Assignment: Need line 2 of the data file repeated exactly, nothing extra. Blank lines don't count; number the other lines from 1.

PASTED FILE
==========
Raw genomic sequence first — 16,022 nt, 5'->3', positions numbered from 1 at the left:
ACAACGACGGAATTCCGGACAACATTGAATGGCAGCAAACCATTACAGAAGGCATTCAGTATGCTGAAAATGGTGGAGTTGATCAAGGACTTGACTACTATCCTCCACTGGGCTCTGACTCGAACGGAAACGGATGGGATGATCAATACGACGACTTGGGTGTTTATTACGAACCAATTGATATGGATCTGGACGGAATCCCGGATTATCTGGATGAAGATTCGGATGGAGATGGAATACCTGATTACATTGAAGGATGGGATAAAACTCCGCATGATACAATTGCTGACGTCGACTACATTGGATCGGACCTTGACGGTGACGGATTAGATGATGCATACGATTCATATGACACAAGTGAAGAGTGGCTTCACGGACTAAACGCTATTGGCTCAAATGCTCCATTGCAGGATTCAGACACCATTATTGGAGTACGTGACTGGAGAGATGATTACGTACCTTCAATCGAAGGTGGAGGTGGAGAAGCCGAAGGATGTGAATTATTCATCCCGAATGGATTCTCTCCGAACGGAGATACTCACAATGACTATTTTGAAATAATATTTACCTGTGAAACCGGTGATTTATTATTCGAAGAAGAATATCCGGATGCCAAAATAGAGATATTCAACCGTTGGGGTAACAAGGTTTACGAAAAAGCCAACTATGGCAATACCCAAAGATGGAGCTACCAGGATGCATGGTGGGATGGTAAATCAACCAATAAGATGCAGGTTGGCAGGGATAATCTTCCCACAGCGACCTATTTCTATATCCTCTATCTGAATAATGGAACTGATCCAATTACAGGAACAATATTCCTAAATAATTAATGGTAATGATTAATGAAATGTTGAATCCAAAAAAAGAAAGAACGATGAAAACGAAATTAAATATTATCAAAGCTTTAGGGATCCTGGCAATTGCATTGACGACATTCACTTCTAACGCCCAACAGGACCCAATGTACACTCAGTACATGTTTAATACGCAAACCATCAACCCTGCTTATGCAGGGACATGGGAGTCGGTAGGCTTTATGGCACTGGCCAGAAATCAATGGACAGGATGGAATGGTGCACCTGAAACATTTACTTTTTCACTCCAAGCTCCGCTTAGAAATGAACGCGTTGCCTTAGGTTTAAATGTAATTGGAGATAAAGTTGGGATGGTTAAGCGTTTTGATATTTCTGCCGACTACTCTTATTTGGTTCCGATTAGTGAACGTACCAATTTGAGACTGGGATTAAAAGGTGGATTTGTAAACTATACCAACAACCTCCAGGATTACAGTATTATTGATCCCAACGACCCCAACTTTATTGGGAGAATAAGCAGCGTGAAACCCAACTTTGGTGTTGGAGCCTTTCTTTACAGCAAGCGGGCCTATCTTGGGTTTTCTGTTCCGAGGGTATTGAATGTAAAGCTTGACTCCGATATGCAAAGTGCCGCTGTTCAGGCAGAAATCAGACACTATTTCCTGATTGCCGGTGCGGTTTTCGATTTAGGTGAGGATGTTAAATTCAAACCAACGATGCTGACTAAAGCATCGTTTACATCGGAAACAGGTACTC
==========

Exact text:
ACAACGACGGAATTCCGGACAACATTGAATGGCAGCAAACCATTACAGAAGGCATTCAGTATGCTGAAAATGGTGGAGTTGATCAAGGACTTGACTACTATCCTCCACTGGGCTCTGACTCGAACGGAAACGGATGGGATGATCAATACGACGACTTGGGTGTTTATTACGAACCAATTGATATGGATCTGGACGGAATCCCGGATTATCTGGATGAAGATTCGGATGGAGATGGAATACCTGATTACATTGAAGGATGGGATAAAACTCCGCATGATACAATTGCTGACGTCGACTACATTGGATCGGACCTTGACGGTGACGGATTAGATGATGCATACGATTCATATGACACAAGTGAAGAGTGGCTTCACGGACTAAACGCTATTGGCTCAAATGCTCCATTGCAGGATTCAGACACCATTATTGGAGTACGTGACTGGAGAGATGATTACGTACCTTCAATCGAAGGTGGAGGTGGAGAAGCCGAAGGATGTGAATTATTCATCCCGAATGGATTCTCTCCGAACGGAGATACTCACAATGACTATTTTGAAATAATATTTACCTGTGAAACCGGTGATTTATTATTCGAAGAAGAATATCCGGATGCCAAAATAGAGATATTCAACCGTTGGGGTAACAAGGTTTACGAAAAAGCCAACTATGGCAATACCCAAAGATGGAGCTACCAGGATGCATGGTGGGATGGTAAATCAACCAATAAGATGCAGGTTGGCAGGGATAATCTTCCCACAGCGACCTATTTCTATATCCTCTATCTGAATAATGGAACTGATCCAATTACAGGAACAATATTCCTAAATAATTAATGGTAATGATTAATGAAATGTTGAATCCAAAAAAAGAAAGAACGATGAAAACGAAATTAAATATTATCAAAGCTTTAGGGATCCTGGCAATTGCATTGACGACATTCACTTCTAACGCCCAACAGGACCCAATGTACACTCAGTACATGTTTAATACGCAAACCATCAACCCTGCTTATGCAGGGACATGGGAGTCGGTAGGCTTTATGGCACTGGCCAGAAATCAATGGACAGGATGGAATGGTGCACCTGAAACATTTACTTTTTCACTCCAAGCTCCGCTTAGAAATGAACGCGTTGCCTTAGGTTTAAATGTAATTGGAGATAAAGTTGGGATGGTTAAGCGTTTTGATATTTCTGCCGACTACTCTTATTTGGTTCCGATTAGTGAACGTACCAATTTGAGACTGGGATTAAAAGGTGGATTTGTAAACTATACCAACAACCTCCAGGATTACAGTATTATTGATCCCAACGACCCCAACTTTATTGGGAGAATAAGCAGCGTGAAACCCAACTTTGGTGTTGGAGCCTTTCTTTACAGCAAGCGGGCCTATCTTGGGTTTTCTGTTCCGAGGGTATTGAATGTAAAGCTTGACTCCGATATGCAAAGTGCCGCTGTTCAGGCAGAAATCAGACACTATTTCCTGATTGCCGGTGCGGTTTTCGATTTAGGTGAGGATGTTAAATTCAAACCAACGATGCTGACTAAAGCATCGTTTACATCGGAAACAGGTACTC